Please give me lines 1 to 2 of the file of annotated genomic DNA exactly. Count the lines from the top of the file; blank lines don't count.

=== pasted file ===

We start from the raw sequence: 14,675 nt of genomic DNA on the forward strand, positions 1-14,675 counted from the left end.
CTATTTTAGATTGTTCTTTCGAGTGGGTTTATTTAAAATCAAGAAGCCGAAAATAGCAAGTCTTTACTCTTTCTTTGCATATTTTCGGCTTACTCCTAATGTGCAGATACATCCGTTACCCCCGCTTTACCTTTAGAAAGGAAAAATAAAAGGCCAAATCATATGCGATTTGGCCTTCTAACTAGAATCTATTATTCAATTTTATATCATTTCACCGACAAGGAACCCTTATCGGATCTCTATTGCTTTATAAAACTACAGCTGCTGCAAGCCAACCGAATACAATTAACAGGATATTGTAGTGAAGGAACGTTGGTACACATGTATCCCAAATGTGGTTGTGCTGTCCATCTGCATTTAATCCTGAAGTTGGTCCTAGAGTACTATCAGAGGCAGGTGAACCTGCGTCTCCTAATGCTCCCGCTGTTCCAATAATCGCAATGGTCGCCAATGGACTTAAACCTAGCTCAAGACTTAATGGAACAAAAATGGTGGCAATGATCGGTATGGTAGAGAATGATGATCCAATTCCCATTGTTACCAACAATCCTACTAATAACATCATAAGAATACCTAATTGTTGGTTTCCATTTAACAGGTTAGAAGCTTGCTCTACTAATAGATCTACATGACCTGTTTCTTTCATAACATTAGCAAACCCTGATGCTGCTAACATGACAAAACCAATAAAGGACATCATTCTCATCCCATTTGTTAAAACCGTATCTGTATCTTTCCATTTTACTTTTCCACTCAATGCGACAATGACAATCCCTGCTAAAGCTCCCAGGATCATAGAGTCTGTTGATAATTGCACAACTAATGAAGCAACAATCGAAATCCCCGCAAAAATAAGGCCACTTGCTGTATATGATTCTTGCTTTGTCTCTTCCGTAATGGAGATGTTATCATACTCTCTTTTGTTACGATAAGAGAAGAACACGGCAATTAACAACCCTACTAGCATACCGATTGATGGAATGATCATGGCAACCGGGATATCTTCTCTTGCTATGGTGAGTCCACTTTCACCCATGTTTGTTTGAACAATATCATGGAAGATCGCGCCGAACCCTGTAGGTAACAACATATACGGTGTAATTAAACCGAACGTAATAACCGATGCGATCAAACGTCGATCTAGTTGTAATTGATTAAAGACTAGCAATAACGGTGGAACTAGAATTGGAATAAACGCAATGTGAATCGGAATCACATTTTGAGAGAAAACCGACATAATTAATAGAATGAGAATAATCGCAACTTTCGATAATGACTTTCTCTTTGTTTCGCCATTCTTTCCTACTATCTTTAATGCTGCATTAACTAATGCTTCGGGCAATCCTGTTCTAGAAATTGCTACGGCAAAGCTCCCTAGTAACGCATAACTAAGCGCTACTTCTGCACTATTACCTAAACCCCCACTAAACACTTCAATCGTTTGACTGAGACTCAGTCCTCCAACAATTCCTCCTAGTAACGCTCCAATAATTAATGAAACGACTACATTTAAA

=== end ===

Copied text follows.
We start from the raw sequence: 14,675 nt of genomic DNA on the forward strand, positions 1-14,675 counted from the left end.
CTATTTTAGATTGTTCTTTCGAGTGGGTTTATTTAAAATCAAGAAGCCGAAAATAGCAAGTCTTTACTCTTTCTTTGCATATTTTCGGCTTACTCCTAATGTGCAGATACATCCGTTACCCCCGCTTTACCTTTAGAAAGGAAAAATAAAAGGCCAAATCATATGCGATTTGGCCTTCTAACTAGAATCTATTATTCAATTTTATATCATTTCACCGACAAGGAACCCTTATCGGATCTCTATTGCTTTATAAAACTACAGCTGCTGCAAGCCAACCGAATACAATTAACAGGATATTGTAGTGAAGGAACGTTGGTACACATGTATCCCAAATGTGGTTGTGCTGTCCATCTGCATTTAATCCTGAAGTTGGTCCTAGAGTACTATCAGAGGCAGGTGAACCTGCGTCTCCTAATGCTCCCGCTGTTCCAATAATCGCAATGGTCGCCAATGGACTTAAACCTAGCTCAAGACTTAATGGAACAAAAATGGTGGCAATGATCGGTATGGTAGAGAATGATGATCCAATTCCCATTGTTACCAACAATCCTACTAATAACATCATAAGAATACCTAATTGTTGGTTTCCATTTAACAGGTTAGAAGCTTGCTCTACTAATAGATCTACATGACCTGTTTCTTTCATAACATTAGCAAACCCTGATGCTGCTAACATGACAAAACCAATAAAGGACATCATTCTCATCCCATTTGTTAAAACCGTATCTGTATCTTTCCATTTTACTTTTCCACTCAATGCGACAATGACAATCCCTGCTAAAGCTCCCAGGATCATAGAGTCTGTTGATAATTGCACAACTAATGAAGCAACAATCGAAATCCCCGCAAAAATAAGGCCACTTGCTGTATATGATTCTTGCTTTGTCTCTTCCGTAATGGAGATGTTATCATACTCTCTTTTGTTACGATAAGAGAAGAACACGGCAATTAACAACCCTACTAGCATACCGATTGATGGAATGATCATGGCAACCGGGATATCTTCTCTTGCTATGGTGAGTCCACTTTCACCCATGTTTGTTTGAACAATATCATGGAAGATCGCGCCGAACCCTGTAGGTAACAACATATACGGTGTAATTAAACCGAACGTAATAACCGATGCGATCAAACGTCGATCTAGTTGTAATTGATTAAAGACTAGCAATAACGGTGGAACTAGAATTGGAATAAACGCAATGTGAATCGGAATCACATTTTGAGAGAAAACCGACATAATTAATAGAATGAGAATAATCGCAACTTTCGATAATGACTTTCTCTTTGTTTCGCCATTCTTTCCTACTATCTTTAATGCTGCATTAACTAATGCTTCGGGCAATCCTGTTCTAGAAATTGCTACGGCAAAGCTCCCTAGTAACGCATAACTAAGCGCTACTTCTGCACTATTACCTAAACCCCCACTAAACACTTCAATCGTTTGACTGAGACTCAGTCCTCCAACAATTCCTCCTAGTAACGCTCCAATAATTAATGAAACGACTACATTTAAA